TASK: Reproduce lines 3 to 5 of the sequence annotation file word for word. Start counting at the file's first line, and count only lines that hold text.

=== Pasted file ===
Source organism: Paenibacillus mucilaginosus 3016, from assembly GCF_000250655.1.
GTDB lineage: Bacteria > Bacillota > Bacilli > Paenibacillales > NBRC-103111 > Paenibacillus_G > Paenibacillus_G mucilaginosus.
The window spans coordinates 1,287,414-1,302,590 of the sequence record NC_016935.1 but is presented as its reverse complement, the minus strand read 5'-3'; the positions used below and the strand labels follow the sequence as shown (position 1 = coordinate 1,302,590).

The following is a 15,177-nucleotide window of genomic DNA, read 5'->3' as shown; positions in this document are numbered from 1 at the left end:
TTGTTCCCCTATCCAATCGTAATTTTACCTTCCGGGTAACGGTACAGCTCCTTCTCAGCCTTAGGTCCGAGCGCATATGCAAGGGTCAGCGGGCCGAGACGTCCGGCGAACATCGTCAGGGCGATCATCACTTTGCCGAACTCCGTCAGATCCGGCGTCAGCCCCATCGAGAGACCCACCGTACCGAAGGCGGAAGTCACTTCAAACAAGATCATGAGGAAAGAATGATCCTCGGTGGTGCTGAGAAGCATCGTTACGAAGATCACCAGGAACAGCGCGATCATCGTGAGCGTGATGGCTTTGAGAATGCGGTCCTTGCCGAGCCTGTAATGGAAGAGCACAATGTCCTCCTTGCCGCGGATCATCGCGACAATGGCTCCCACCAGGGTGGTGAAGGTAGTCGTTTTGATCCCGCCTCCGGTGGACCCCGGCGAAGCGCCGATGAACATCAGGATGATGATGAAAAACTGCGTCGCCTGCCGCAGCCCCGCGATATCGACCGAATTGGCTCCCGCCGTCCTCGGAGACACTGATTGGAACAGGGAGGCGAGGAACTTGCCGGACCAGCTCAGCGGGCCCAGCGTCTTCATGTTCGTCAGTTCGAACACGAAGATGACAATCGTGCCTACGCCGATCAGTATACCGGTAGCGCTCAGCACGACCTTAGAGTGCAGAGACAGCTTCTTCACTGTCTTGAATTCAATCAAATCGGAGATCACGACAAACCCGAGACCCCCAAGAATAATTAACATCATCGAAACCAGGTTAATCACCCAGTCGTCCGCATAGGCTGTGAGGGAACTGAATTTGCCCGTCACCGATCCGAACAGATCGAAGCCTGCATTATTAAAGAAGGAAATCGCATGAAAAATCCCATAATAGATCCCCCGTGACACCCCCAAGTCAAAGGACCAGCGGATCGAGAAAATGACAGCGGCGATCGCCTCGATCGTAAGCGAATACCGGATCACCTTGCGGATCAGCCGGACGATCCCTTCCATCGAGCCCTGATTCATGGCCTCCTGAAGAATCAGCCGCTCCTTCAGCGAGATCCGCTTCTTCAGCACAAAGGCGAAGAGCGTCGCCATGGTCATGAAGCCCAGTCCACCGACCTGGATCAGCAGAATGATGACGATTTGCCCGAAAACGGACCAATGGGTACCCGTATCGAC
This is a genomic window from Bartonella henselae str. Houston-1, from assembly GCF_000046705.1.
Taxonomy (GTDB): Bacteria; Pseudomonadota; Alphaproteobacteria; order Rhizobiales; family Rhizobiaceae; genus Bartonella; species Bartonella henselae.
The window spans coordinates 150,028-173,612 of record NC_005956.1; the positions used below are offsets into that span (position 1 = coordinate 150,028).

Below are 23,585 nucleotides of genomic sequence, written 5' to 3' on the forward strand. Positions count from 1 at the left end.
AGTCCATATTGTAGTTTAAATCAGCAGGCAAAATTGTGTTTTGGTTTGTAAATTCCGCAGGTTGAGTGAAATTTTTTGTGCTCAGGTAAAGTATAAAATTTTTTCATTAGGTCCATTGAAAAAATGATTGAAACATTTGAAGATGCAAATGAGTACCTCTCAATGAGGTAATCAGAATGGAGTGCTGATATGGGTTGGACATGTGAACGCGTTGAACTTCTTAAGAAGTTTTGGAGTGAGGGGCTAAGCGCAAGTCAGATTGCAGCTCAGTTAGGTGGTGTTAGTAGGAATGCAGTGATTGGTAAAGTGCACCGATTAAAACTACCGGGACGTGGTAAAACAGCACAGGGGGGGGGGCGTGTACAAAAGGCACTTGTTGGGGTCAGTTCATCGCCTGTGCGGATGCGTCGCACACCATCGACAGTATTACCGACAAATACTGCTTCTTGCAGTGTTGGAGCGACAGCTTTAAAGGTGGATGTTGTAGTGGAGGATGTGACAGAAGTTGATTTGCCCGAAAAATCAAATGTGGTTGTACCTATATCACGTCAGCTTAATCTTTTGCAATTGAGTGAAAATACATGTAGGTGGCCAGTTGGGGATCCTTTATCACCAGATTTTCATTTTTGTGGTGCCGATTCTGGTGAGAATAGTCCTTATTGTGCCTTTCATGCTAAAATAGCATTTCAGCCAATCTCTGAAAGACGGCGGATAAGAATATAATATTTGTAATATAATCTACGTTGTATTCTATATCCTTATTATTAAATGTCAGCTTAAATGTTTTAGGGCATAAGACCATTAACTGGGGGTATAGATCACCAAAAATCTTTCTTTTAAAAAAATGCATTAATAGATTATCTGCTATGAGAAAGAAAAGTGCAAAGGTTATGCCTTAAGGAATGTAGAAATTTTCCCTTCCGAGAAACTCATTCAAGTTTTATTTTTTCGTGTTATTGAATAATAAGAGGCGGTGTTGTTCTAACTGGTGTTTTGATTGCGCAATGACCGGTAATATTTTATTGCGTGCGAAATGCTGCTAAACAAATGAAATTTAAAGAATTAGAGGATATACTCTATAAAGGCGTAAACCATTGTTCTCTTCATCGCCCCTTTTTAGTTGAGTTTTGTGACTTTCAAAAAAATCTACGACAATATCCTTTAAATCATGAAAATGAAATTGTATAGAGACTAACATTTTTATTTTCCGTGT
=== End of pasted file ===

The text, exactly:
The window spans coordinates 1,287,414-1,302,590 of the sequence record NC_016935.1 but is presented as its reverse complement, the minus strand read 5'-3'; the positions used below and the strand labels follow the sequence as shown (position 1 = coordinate 1,302,590).

The following is a 15,177-nucleotide window of genomic DNA, read 5'->3' as shown; positions in this document are numbered from 1 at the left end:
TTGTTCCCCTATCCAATCGTAATTTTACCTTCCGGGTAACGGTACAGCTCCTTCTCAGCCTTAGGTCCGAGCGCATATGCAAGGGTCAGCGGGCCGAGACGTCCGGCGAACATCGTCAGGGCGATCATCACTTTGCCGAACTCCGTCAGATCCGGCGTCAGCCCCATCGAGAGACCCACCGTACCGAAGGCGGAAGTCACTTCAAACAAGATCATGAGGAAAGAATGATCCTCGGTGGTGCTGAGAAGCATCGTTACGAAGATCACCAGGAACAGCGCGATCATCGTGAGCGTGATGGCTTTGAGAATGCGGTCCTTGCCGAGCCTGTAATGGAAGAGCACAATGTCCTCCTTGCCGCGGATCATCGCGACAATGGCTCCCACCAGGGTGGTGAAGGTAGTCGTTTTGATCCCGCCTCCGGTGGACCCCGGCGAAGCGCCGATGAACATCAGGATGATGATGAAAAACTGCGTCGCCTGCCGCAGCCCCGCGATATCGACCGAATTGGCTCCCGCCGTCCTCGGAGACACTGATTGGAACAGGGAGGCGAGGAACTTGCCGGACCAGCTCAGCGGGCCCAGCGTCTTCATGTTCGTCAGTTCGAACACGAAGATGACAATCGTGCCTACGCCGATCAGTATACCGGTAGCGCTCAGCACGACCTTAGAGTGCAGAGACAGCTTCTTCACTGTCTTGAATTCAATCAAATCGGAGATCACGACAAACCCGAGACCCCCAAGAATAATTAACATCATCGAAACCAGGTTAATCACCCAGTCGTCCGCATAGGCTGTGAGGGAACTGAATTTGCCCGTCACCGATCCGAACAGATCGAAGCCTGCATTATTAAAGAAGGAAATCGCATGAAAAATCCCATAATAGATCCCCCGTGACACCCCCAAGTCAAAGGACCAGCGGATCGAGAAAATGACAGCGGCGATCGCCTCGATCGTAAGCGAATACCGGATCACCTTGCGGATCAGCCGGACGATCCCTTCCATCGAGCCCTGATTCATGGCCTCCTGAAGAATCAGCCGCTCCTTCAGCGAGATCCGCTTCTTCAGCACAAAGGCGAAGAGCGTCGCCATGGTCATGAAGCCCAGTCCACCGACCTGGATCAGCAGAATGATGACGATTTGCCCGAAAACGGACCAATGGGTACCCGTATCGAC